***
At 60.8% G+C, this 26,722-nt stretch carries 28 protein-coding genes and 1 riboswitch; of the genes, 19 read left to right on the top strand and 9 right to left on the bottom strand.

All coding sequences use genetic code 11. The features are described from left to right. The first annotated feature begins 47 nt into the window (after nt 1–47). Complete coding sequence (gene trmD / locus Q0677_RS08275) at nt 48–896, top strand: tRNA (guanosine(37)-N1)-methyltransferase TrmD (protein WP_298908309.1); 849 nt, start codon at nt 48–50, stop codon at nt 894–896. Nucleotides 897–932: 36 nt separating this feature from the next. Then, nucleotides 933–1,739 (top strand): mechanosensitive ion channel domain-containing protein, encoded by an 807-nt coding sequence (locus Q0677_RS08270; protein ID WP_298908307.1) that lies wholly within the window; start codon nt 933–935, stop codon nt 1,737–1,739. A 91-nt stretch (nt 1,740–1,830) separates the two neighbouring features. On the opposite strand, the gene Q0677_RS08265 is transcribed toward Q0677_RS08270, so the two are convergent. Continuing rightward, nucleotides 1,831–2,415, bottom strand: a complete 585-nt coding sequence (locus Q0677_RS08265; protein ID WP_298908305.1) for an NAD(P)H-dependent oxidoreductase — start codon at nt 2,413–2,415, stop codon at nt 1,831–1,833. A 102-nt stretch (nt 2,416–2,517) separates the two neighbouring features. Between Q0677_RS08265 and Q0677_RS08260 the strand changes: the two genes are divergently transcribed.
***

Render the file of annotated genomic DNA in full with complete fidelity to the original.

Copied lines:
At 60.8% G+C, this 26,722-nt stretch carries 28 protein-coding genes and 1 riboswitch; of the genes, 19 read left to right on the top strand and 9 right to left on the bottom strand.

All coding sequences use genetic code 11. The features are described from left to right. The first annotated feature begins 47 nt into the window (after nt 1–47). Complete coding sequence (gene trmD / locus Q0677_RS08275) at nt 48–896, top strand: tRNA (guanosine(37)-N1)-methyltransferase TrmD (protein WP_298908309.1); 849 nt, start codon at nt 48–50, stop codon at nt 894–896. Nucleotides 897–932: 36 nt separating this feature from the next. Then, nucleotides 933–1,739 (top strand): mechanosensitive ion channel domain-containing protein, encoded by an 807-nt coding sequence (locus Q0677_RS08270; protein ID WP_298908307.1) that lies wholly within the window; start codon nt 933–935, stop codon nt 1,737–1,739. A 91-nt stretch (nt 1,740–1,830) separates the two neighbouring features. On the opposite strand, the gene Q0677_RS08265 is transcribed toward Q0677_RS08270, so the two are convergent. Continuing rightward, nucleotides 1,831–2,415, bottom strand: a complete 585-nt coding sequence (locus Q0677_RS08265; protein ID WP_298908305.1) for an NAD(P)H-dependent oxidoreductase — start codon at nt 2,413–2,415, stop codon at nt 1,831–1,833. A 102-nt stretch (nt 2,416–2,517) separates the two neighbouring features. Between Q0677_RS08265 and Q0677_RS08260 the strand changes: the two genes are divergently transcribed.